VDMA forecasts Indian GDP growth in FY 17-18 at 7.2%

VDMA forecasts Indian GDP growth in FY 17-18 at 7.2%

According to the VDMA, which is active in India with support to more than a 100 major German company investments in the country, India’s economy may grow at a slightly slower pace of 7.2% this fiscal year (1 April 2017 to 31 March 2018) amid weaker global demand and risk aversion. VDMA also refers to ‘methodological concerns’ in computation of official GDP data. According to the global financial services majors, some of the factors that are weighing on the economy include weaker global demand, banking sector risk aversion, sluggish domestic private investment, gradually climbing oil prices, and statistical auto-correction in growth data.

All considered, VDMA expects GDP growth to slow gently from 7.6% last year to 7.4% in 2016-17 and further to 7.2% in 2017-18. Despite lower growth, this will be among the best growth performances globally. India’s first quarter GDP growth was 7.9% y-o-y, primarily led by urban consumption demand.

VDMA says the Indian GDP data are fraught with methodological concerns and when it made some adjustments in method, the actual growth was 6 to 6.5%, 150 bps below the official estimate. It is further noted that some of the growth overestimation—around 80 bps—could auto-correct over the next six quarters.

Meanwhile, the factors that are likely to support GDP numbers, going forward, include government wage hike-led urban consumption demand, normal monsoon-driven rural revival and monetary transmission of previous policy rate cuts powered by domestic liquidity.

Germany engineering goods and Brexit
The machine manufacturers in Germany fear negative consequences from withdrawal of Britain from the EU. As per the VDMA, this would worsen the investment climate in Europe as the trade to the UK would be noticeably more difficult for machinery. In the first quarter of this year, exports of machinery from Germany have declined to the United Kingdom by 4% to around €1.7 billion compared to last year. With an export volume of €7.2 billion per year (2015), the UK is the fourth most important market for engineering.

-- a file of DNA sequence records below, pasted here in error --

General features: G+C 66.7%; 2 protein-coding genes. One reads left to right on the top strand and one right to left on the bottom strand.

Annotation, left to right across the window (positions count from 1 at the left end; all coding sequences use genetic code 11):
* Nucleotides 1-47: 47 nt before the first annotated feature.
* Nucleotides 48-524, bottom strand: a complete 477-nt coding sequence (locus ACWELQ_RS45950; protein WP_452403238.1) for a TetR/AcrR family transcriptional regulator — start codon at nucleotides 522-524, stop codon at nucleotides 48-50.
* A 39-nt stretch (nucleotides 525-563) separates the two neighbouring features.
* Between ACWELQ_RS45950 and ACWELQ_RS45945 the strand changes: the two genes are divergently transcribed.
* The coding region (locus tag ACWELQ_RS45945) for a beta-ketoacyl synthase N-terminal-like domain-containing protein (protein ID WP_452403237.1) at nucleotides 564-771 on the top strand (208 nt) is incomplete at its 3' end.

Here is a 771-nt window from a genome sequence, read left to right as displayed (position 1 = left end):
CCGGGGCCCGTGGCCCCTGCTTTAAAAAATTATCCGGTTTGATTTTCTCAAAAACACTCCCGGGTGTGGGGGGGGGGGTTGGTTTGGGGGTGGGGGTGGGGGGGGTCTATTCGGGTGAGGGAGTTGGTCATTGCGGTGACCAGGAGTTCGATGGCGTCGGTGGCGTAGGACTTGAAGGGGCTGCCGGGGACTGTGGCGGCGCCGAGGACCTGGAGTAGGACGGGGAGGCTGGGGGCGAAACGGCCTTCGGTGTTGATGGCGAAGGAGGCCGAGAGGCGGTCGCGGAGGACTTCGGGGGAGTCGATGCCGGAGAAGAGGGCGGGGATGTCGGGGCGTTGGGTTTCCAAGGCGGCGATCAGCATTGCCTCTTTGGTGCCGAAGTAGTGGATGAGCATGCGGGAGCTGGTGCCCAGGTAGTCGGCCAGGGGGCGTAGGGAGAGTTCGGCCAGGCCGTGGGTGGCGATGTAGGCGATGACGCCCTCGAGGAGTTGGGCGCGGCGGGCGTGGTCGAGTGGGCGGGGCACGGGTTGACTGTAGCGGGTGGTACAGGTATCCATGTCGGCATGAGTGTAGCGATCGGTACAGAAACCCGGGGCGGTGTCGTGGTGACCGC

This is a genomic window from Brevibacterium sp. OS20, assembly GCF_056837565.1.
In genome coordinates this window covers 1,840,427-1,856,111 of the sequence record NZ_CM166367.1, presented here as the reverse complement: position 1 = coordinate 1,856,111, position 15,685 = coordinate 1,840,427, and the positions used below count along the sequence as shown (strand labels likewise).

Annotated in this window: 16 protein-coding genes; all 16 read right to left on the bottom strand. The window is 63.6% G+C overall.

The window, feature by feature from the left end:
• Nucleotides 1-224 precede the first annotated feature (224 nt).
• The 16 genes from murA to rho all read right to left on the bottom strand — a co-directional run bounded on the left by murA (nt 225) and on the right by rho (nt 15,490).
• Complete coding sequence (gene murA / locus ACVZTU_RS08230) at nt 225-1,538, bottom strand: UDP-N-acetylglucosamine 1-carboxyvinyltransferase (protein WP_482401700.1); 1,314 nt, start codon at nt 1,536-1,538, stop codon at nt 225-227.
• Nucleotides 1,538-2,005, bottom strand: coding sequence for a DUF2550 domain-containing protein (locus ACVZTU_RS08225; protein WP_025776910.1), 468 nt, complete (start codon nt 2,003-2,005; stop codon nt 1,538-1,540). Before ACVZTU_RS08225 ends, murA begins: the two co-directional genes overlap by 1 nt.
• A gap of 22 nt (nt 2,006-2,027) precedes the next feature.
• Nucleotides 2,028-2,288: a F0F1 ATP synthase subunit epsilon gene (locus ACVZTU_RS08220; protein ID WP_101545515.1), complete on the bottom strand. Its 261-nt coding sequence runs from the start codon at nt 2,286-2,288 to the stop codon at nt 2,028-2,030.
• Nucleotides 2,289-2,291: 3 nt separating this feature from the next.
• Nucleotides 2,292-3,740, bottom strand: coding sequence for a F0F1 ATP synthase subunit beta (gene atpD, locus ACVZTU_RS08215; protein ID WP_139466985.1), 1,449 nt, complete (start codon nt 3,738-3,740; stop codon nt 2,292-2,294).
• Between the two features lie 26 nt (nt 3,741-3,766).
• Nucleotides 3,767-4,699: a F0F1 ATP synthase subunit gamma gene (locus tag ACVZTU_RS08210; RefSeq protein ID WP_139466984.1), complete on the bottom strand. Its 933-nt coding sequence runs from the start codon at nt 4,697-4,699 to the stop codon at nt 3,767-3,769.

For general engineering, UK is one of the core markets. A withdrawal from the EU would be a great loss for the engineering industry. This would in fact hinder bilateral trade between EU and Britain.

The German engineering industry is particularly dependent on exports, which achieved 77% of its sales abroad (2015). Great Britain is one of the main export markets ranking behind the United States (€16.8 billion), China (€16 billion), France (€9.8 billion) and ahead of Italy (€6.5 billion) and the Netherlands (€1 billion). At the same time in 2015, Germany was the most important machine supplier for the UK ahead of the US and well ahead of China.

– Naresh Khanna, editor@ippgroup.in

2023 promises an interesting ride for print in India

Indian Printer and Publisher founded in 1979 is the oldest B2B trade publication in the multi-platform and multi-channel IPPGroup. While the print and packaging industries have been resilient in the past 33 months since the pandemic lockdown of 25 March 2020, the commercial printing and newspaper industries have yet to recover their pre-Covid trajectory.

The fragmented commercial printing industry faces substantial challenges as does the newspaper industry. While digital short-run printing and the signage industry seem to be recovering a bit faster, ultimately their growth will also be moderated by the progress of the overall economy. On the other hand book printing exports are doing well but they too face several supply-chain and logistics challenges.

The price of publication papers including newsprint has been high in the past year while availability is diminished by several mills shutting down their publication paper and newsprint machines in the past four years. Indian paper mills are also exporting many types of paper and have raised prices for Indian printers. To some extent, this has helped in the recovery of the digital printing industry with its on-demand short-run and low-wastage paradigm.

Ultimately digital print and other digital channels will help print grow in a country where we are still far behind in our paper and print consumption and where digital is a leapfrog technology that will only increase the demand for print in the foreseeable future. For instance, there is no alternative to a rise in textbook consumption but this segment will only reach normality in the next financial year beginning on 1 April 2023.

Thus while the new normal is a moving target and many commercial printers look to diversification, we believe that our target audiences may shift and change. Like them, we will also have to adapt with agility to keep up with their business and technical information needs.

Our 2023 media kit is ready, and it is the right time to take stock and reconnect with your potential markets and customers. Print is the glue for the growth of liberal education, new industry, and an emerging economy. We seek your participation in what promises to be an interesting ride.

– Naresh Khanna

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